9. Captain Kronos – Vampire Hunter (1974) – One of the last films produced by Hammer Horror in the 70s it is set in ‘Ye Olde Times’ along with every single cliché that goes along with that. Kronos himself is a swashbuckling travelling ex-army officer turned vampire hunter who is called to help with a vampire problem in a small village. With its dark fairy tale like qualities but predictable and clichéd plot, it is an average film. Rating: 3/5
  10. Paranormal Activity: The Marked Ones (2014) – The fifth instalment in the Paranormal Activity franchise there is little to recommend watching if you have seen any of the others. The Marked ones adds very little background to the Paranormal Activity plot and showcases few new scares. As is often the case in these things, stick to the original film. Rating: 1/5
  11. Four Flies on Grey Velvet (1971) – The final part in Dario Argento’s Animal trilogy this is a fine example of the Giallo genre in which an accidental murder is caught on camera and used to blackmail the unfortunate Roberto Tobias. There are twists and turns aplenty in this 1970s thriller but a number of bizarre out of place scenes serve to keep the film getting too bogged down. Rating: 4/5
  12. Suicide Club (2001) – Starting with a brutal scene with the suicide of 50+ schoolgirls, Suicide Club is more a commentary on 21st century life than a typical horror film, ending with no real resolution. The film starts normally enough but about halfway through takes a turn for the weird with a glam rock inspired psychopath and hidden conspiracies. I think Suicide Club would be equally entertaining on multiple viewings, if no less confusing. Rating: 3/5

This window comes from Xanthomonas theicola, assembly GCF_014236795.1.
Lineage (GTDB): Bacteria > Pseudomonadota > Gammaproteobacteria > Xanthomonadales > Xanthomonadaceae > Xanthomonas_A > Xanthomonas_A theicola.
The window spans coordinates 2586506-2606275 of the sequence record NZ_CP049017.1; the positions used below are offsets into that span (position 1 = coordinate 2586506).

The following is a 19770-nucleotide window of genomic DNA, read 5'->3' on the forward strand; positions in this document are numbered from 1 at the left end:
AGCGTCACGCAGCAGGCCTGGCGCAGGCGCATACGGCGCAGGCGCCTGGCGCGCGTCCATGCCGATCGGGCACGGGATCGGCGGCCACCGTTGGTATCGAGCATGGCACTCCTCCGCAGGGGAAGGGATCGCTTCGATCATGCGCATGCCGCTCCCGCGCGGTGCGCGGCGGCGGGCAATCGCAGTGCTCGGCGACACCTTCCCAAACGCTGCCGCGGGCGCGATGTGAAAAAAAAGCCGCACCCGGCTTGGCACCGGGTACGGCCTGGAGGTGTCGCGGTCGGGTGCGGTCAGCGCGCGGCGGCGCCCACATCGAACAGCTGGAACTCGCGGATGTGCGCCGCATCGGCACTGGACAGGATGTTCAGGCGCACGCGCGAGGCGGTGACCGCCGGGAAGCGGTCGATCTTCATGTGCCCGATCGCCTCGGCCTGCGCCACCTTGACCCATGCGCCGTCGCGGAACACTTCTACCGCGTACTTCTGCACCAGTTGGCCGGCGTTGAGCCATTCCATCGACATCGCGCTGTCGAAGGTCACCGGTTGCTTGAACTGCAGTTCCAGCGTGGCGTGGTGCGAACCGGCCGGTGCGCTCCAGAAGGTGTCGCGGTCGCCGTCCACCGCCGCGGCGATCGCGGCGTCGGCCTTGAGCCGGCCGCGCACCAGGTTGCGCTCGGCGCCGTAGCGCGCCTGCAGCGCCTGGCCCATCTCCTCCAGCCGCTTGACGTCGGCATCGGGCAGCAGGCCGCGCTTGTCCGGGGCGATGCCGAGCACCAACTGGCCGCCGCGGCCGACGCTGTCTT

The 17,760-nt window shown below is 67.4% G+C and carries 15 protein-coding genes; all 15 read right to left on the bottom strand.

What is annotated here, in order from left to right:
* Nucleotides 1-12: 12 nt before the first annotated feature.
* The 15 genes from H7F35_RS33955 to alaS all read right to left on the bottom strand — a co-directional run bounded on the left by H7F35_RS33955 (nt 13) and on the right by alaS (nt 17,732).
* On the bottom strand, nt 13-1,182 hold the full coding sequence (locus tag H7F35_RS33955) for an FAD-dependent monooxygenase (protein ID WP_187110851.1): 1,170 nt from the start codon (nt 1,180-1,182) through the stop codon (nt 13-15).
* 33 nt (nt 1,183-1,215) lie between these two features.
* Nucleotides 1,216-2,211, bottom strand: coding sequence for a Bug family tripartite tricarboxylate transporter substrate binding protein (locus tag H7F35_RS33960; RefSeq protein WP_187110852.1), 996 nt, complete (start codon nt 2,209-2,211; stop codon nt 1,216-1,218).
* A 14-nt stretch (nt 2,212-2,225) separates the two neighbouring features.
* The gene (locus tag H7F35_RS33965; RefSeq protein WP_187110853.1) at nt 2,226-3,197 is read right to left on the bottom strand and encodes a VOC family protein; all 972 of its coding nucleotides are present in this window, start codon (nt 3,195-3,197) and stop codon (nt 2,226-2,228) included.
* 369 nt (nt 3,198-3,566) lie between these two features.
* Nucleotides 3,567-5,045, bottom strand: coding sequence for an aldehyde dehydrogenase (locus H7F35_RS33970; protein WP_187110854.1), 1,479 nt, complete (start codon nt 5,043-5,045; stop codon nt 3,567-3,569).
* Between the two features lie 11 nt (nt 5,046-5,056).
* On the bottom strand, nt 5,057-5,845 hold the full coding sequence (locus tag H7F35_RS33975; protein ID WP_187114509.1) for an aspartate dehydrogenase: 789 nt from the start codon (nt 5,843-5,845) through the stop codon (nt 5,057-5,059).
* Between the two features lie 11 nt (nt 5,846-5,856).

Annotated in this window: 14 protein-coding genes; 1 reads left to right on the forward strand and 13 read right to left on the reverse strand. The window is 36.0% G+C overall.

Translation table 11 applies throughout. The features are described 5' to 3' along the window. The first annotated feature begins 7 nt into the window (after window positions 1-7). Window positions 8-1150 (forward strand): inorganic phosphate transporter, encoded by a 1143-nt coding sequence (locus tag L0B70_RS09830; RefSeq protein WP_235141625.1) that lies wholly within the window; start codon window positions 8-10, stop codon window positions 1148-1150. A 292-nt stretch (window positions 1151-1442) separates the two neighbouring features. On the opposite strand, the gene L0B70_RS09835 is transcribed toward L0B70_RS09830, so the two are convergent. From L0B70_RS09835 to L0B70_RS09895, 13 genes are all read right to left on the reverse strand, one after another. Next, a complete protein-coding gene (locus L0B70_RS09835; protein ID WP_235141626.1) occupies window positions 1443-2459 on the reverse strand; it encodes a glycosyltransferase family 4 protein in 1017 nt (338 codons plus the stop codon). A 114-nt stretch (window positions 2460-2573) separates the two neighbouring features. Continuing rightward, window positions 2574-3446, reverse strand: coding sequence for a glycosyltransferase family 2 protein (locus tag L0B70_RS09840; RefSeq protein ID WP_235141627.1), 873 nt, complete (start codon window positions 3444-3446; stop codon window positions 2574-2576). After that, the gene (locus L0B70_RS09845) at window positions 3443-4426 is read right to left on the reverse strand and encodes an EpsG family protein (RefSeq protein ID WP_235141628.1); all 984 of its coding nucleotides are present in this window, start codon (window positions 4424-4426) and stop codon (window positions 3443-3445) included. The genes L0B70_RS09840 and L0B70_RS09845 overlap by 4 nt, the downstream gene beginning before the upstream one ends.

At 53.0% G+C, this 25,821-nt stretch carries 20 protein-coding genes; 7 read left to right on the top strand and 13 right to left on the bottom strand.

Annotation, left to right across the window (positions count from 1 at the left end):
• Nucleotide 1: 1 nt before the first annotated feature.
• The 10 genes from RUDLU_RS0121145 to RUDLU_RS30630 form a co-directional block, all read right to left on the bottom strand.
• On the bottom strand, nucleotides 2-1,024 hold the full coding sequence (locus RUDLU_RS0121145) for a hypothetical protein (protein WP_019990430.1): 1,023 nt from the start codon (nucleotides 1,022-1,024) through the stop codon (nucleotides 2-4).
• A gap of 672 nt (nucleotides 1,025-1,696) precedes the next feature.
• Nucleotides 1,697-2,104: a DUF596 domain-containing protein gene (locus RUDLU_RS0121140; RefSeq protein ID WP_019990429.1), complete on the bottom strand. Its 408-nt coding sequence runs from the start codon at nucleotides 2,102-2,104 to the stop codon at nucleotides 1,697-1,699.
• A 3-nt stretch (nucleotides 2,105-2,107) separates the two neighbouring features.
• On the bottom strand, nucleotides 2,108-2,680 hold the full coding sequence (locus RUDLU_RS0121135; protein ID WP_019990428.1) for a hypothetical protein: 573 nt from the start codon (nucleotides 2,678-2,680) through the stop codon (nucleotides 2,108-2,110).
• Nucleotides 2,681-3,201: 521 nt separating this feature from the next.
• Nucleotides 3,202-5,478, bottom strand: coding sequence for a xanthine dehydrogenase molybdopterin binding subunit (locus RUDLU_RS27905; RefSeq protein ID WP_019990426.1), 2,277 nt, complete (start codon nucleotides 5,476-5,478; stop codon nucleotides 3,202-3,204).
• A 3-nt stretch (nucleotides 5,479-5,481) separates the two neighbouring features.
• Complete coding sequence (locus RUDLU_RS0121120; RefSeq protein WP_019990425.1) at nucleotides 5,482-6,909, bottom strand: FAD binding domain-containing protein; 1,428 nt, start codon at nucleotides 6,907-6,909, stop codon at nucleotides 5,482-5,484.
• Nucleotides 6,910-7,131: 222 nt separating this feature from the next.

13. The Deadly Bees (1966) – A film that does what it says in the title, it is about a swarm of deadly man-made bees. There is not a great deal to recommend this film except to marvel at the awful special effects used for the swarms of bees, including plastic flies. Rating: 1/5
  14. Dead Kids aka Strange Behaviour (1981) – A short film that focusses on the local Chief of police as he tries to solve a rash of murders committed by different people, all of whom turn out to be under the control of the presumed dead Dr LeSange. The finale is surprisingly tense and the film is characterised by a lack of morality, making it stand out from the crowd. A great film for any evening, it has blood, intrigue and tension aplenty. Rating: 5/5